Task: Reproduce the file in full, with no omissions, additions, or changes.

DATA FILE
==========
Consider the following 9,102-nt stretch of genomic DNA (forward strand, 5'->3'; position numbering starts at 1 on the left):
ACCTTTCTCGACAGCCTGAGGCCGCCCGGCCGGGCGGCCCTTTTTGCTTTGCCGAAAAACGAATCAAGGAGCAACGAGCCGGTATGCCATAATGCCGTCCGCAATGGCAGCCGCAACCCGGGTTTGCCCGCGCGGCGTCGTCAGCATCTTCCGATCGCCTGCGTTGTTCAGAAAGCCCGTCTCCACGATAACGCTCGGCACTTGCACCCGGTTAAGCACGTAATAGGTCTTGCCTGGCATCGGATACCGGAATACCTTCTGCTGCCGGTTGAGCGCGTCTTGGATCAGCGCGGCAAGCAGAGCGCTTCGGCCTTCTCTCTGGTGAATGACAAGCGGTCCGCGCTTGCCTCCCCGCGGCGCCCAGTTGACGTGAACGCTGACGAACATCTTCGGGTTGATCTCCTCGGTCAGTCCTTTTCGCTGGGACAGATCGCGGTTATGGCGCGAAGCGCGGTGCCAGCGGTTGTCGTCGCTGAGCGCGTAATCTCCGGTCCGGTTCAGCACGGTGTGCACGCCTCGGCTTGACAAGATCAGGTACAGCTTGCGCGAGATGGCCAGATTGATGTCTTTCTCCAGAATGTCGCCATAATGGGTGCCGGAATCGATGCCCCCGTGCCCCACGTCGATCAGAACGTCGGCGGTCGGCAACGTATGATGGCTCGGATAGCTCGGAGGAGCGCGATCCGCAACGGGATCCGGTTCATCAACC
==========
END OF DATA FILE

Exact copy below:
Consider the following 9,102-nt stretch of genomic DNA (forward strand, 5'->3'; position numbering starts at 1 on the left):
ACCTTTCTCGACAGCCTGAGGCCGCCCGGCCGGGCGGCCCTTTTTGCTTTGCCGAAAAACGAATCAAGGAGCAACGAGCCGGTATGCCATAATGCCGTCCGCAATGGCAGCCGCAACCCGGGTTTGCCCGCGCGGCGTCGTCAGCATCTTCCGATCGCCTGCGTTGTTCAGAAAGCCCGTCTCCACGATAACGCTCGGCACTTGCACCCGGTTAAGCACGTAATAGGTCTTGCCTGGCATCGGATACCGGAATACCTTCTGCTGCCGGTTGAGCGCGTCTTGGATCAGCGCGGCAAGCAGAGCGCTTCGGCCTTCTCTCTGGTGAATGACAAGCGGTCCGCGCTTGCCTCCCCGCGGCGCCCAGTTGACGTGAACGCTGACGAACATCTTCGGGTTGATCTCCTCGGTCAGTCCTTTTCGCTGGGACAGATCGCGGTTATGGCGCGAAGCGCGGTGCCAGCGGTTGTCGTCGCTGAGCGCGTAATCTCCGGTCCGGTTCAGCACGGTGTGCACGCCTCGGCTTGACAAGATCAGGTACAGCTTGCGCGAGATGGCCAGATTGATGTCTTTCTCCAGAATGTCGCCATAATGGGTGCCGGAATCGATGCCCCCGTGCCCCACGTCGATCAGAACGTCGGCGGTCGGCAACGTATGATGGCTCGGATAGCTCGGAGGAGCGCGATCCGCAACGGGATCCGGTTCATCAACC